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Santa Fe Cham­ber Mu­sic Fes­ti­val and Santa Fe Desert Cho­rale con­certs

The noon recitals of the Santa Fe Cham­ber Mu­sic Fes­ti­val have proved pop­u­lar with au­di­ences, and for good rea­son. It can be very pleas­ant to pop in­side to lis­ten to mu­sic for an hour or so while the sun reigns on high and then get on with your day. On July 20, the noon­time con­cert at St. Fran­cis Au­di­to­rium was packed to the gills.

The pro­gram opened with a group of solo pieces ren­dered by gui­tarist Łukasz Kuropaczewski, whose in­stru­ment (an acous­tic gui­tar, of course) was am­pli­fied so it could be heard through­out the hall. His ma­te­rial was of the slight­est sort. He opened with six ar­range­ments of Cata­lan folk­songs as set by the Barcelona-born gui­tarist Miguel Llo­bet Solés, in 1899 and the years fol­low­ing. For un­ex­plained rea­sons, they were given here in ar­range­ments by Manuel Bar­rueco; one might have sup­posed that, since Llo­bet was a vir­tu­oso gui­tarist him­self, his orig­i­nal set­tings would have been id­iomatic for the in­stru­ment and just as he wanted them. Many lis­ten­ers will have rec­og­nized one of these tunes, “El noi de la Mare” (The Child of the Mother); An­drés Se­govia made this set­ting fa­mous in con­cert and in record­ings, it was a recital stan­dard for Vic­to­ria de los An­ge­les and José Car­reras (among others), and choirs in­tone it at Christ­mas in John Rut­ter’s ar­range­ment, to the words “What shall we give to the son of the Vir­gin?” Two fur­ther Bar­rueco ar­range­ments fol­lowed, in both cases solo-gui­tar tran­scrip­tions of Pa­ganini sonatas orig­i­nally penned for vi­o­lin and gui­tar. Kuropaczewski im­posed ex­treme ru­bato and other Ro­man­ti­ciz­ing touches on his in­ter­pre­ta­tions. The re­sult was ami­able in the folk­song set­tings, but it was hard to find one’s sea legs as the Pa­ganini swooped about in rhythms and tem­pos that con­stantly waxed and waned.

Mozart’s D-ma­jor String Quin­tet (K. 593) is mu­sic of an en­tirely dif­fer­ent or­der, a mas­ter­work com­pleted just about a year be­fore the com­poser’s death. It was en­trusted to the ca­pa­ble hands and arms of vi­o­lin­ists Jen­nifer Frautschi and Daniel Hope, vi­o­lists Paul Neubauer and Car­laMaria Ro­drigues, and cel­list Clive Green­smith. For the fast move­ments they chose tem­pos a shade more stately than the norm, which yielded a sub­dued char­ac­ter. The en­sem­ble’s sound was rel­a­tively bright over­all but it as­sumed greater mel­low­ness in the su­per­nal Ada­gio, where Neubauer added es­pe­cially el­e­gant touches. The con­clud­ing Al­le­gro presents a tex­tual prob­lem in that its main theme is con­fig­ured dif­fer­ently in the work’s first edi­tion than in Mozart’s man­u­script — same gen­eral con­tour, but dif­fer­ent fil­i­gree. The play­ers fol­lowed the man­u­script’s ver­sion, which is built on de­scend­ing chro­matic scales. The other, which in­volves a skip­ping fig­u­ra­tion, lends a rather giddy feel­ing. This group chose the one that has more go­ing for it from a mu­si­co­log­i­cal stand­point, and it was bet­ter suited to the pen­sive out­look of their treat­ment in gen­eral.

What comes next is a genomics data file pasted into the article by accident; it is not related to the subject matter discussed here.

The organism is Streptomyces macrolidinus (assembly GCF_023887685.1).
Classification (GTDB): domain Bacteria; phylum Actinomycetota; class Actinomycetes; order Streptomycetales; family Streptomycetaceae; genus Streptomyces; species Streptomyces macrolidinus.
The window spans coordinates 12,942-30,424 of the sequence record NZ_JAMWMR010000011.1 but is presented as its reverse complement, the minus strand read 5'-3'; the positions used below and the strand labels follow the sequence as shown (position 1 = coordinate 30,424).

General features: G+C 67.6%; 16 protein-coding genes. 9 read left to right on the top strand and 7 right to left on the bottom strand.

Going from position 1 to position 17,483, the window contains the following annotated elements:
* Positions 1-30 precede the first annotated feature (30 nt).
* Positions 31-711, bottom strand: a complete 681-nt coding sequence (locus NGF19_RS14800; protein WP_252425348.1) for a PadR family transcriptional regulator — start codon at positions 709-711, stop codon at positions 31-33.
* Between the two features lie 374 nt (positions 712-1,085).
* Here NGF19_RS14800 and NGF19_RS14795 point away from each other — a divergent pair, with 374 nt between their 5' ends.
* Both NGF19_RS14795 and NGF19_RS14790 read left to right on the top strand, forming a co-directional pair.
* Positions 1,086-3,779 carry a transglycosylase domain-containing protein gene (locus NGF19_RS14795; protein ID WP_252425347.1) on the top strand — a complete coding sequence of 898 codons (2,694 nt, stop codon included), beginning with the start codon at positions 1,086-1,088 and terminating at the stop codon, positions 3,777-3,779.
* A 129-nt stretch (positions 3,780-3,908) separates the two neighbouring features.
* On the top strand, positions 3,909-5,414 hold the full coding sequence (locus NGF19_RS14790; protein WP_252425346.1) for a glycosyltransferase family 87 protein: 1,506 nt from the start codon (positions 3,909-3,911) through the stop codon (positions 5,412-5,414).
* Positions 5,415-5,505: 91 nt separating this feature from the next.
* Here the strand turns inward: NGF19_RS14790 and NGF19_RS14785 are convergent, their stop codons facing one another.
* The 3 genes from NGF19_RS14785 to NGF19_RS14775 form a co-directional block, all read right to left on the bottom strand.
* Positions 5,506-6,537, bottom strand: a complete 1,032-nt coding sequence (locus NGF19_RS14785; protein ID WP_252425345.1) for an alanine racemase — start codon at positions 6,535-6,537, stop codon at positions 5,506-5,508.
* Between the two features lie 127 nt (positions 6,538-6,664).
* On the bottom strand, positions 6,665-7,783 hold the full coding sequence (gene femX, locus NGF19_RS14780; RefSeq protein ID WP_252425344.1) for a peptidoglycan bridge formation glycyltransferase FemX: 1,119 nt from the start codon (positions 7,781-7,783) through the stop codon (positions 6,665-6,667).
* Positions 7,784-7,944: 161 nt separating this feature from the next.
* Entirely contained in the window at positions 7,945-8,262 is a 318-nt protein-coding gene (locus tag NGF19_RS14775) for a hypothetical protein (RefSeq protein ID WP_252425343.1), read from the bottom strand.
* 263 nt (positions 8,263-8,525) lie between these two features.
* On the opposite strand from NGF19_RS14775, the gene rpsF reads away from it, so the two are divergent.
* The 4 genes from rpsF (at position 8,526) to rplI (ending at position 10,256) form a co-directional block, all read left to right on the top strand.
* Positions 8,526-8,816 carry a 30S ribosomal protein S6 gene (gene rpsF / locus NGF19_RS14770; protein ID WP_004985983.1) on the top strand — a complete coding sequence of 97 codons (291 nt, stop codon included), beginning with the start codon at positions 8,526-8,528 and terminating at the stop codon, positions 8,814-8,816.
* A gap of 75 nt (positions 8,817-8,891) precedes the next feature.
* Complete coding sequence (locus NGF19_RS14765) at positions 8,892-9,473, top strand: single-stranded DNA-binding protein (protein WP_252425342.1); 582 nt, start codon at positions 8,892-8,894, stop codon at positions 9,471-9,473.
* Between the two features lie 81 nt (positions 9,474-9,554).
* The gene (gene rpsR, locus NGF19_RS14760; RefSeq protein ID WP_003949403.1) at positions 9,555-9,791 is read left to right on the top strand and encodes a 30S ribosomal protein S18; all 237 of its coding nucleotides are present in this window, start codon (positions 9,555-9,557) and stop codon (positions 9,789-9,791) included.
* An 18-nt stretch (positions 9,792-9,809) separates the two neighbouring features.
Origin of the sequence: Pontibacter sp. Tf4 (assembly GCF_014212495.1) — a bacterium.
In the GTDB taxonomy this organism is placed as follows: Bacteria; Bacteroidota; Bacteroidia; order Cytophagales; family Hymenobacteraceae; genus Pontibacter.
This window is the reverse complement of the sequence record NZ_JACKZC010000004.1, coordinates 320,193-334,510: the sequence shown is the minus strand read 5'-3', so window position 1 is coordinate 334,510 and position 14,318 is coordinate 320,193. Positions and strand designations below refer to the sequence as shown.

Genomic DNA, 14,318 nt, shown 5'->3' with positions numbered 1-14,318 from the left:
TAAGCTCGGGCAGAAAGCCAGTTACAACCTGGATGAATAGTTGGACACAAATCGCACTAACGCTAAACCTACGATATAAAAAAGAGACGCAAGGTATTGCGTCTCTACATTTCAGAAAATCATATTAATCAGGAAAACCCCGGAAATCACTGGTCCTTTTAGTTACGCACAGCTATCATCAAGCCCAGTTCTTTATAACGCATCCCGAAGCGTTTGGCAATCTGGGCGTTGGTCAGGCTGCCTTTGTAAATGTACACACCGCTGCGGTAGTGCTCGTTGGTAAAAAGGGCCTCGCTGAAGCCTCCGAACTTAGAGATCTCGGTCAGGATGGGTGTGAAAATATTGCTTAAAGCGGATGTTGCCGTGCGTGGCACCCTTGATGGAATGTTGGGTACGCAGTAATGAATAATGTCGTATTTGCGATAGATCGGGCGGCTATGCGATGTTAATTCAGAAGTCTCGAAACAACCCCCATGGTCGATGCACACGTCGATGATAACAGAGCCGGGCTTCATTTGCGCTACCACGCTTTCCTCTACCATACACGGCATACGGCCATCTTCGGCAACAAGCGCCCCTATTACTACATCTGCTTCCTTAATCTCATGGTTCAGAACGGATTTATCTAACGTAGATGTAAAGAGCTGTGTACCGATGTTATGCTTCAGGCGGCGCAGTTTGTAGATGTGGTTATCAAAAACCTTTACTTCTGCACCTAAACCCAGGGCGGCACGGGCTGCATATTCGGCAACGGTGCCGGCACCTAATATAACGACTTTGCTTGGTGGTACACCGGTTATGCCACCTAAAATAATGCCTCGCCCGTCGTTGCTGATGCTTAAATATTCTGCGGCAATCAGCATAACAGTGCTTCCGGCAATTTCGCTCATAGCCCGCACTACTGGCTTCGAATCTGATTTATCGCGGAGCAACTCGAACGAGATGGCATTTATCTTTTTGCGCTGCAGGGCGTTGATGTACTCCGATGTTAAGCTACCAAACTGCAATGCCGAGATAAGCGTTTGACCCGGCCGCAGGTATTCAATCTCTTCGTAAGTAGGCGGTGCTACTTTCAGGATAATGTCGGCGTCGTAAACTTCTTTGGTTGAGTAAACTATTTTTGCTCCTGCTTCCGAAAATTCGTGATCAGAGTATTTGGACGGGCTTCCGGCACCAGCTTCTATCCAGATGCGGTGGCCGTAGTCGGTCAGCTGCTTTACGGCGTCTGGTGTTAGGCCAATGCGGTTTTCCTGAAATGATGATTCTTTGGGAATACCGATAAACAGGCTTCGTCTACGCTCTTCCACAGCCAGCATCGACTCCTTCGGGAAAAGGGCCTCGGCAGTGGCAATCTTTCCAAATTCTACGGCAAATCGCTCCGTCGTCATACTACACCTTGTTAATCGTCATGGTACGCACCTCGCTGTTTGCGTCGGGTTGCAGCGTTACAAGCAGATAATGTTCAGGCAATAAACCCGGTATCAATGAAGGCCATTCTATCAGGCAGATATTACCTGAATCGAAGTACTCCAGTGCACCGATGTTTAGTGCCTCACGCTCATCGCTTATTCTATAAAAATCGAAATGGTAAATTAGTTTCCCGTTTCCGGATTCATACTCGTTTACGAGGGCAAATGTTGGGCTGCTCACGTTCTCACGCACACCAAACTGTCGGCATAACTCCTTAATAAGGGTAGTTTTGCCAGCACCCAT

Aword may be in or­der about the mo­ment in Mozart’s ca­reer that gave rise to this piece. The Fes­ti­val’s pro­gram note stated: “1790 was not a good year for Mozart com­po­si­tion­ally. Af­ter he com­pleted what would be his fi­nal string quar­tet (in F Ma­jor, K. 590), the fall and early win­ter saw him pro­duce only a comic duet, some ar­range­ments of two works of Han­del, and this mas­ter­ful, unique, and penul­ti­mate String Quin­tet.” Not­ing that “an am­bigu­ous un­ease seems to lurk just be­neath the sur­face,” it con­cludes, “It is per­haps too tempt­ing in hind­sight to spec­u­late that, for all the tri­als of 1790, Mozart sensed that 1791 would be worse: within a year he would be dead.” I would agree that one should not spec­u­late that, and I worry that even with the pro­viso, say­ing such a thing plays un­nec­es­sar­ily into the “Mozart myth” that be­came es­tab­lished in the Ro­man­tic era — the idea that he fore­saw his death ap­proach­ing and that his late com­po­si­tions re­flect that pre­mo­ni­tion. There is no rea­son to be­lieve that he had the slight­est inkling of his im­pend­ing demise. He en­joyed gen­er­ally good health un­til he fell ill in midto-late Novem­ber 1791, not more than three weeks be­fore he died on Dec. 5. Un­til those fi­nal weeks, his ca­reer was go­ing very well; he was ful­fill­ing his min­i­mal du­ties as Court Cham­ber Mu­si­cian, an ap­point­ment of which he was proud and which he as­sumed would lead to still greater things. He was not liv­ing un­der a shadow, nor was he in­ac­tive as a com­poser. While he did com­plete rather few pieces dur­ing the sec­ond half of 1790, he was nonethe­less

busy pro­duc­ing what are termed “frag­ments,” not fleet­ing sketches but rather chunks of com­po­si­tions worked out in some de­tail. Mu­si­col­o­gists had got­ten into the habit of sim­ply ig­nor­ing un­fin­ished pieces, but they now ap­pre­ci­ate that frag­ments count, too. The em­i­nent scholar Christoph Wolff dis­cusses this lu­cidly in his 2012 book Mozart at the Gate­way to

His For­tune — Serv­ing the Em­peror: 1788-1791 .He views these plen­ti­ful frag­ments as mnemon­ics that would help the com­poser write out a piece that was al­ready formed in his mind, once he found the time, and he in­ves­ti­gates how they doc­u­ment the progress of Mozart’s mu­si­cal think­ing even if they are not des­tined for the con­cert hall. It seems that the mu­sic Mozart wrote in 1790 did not rep­re­sent a slow­down in his de­vel­op­ment, even if he left it to pos­ter­ity in only frag­men­tary form.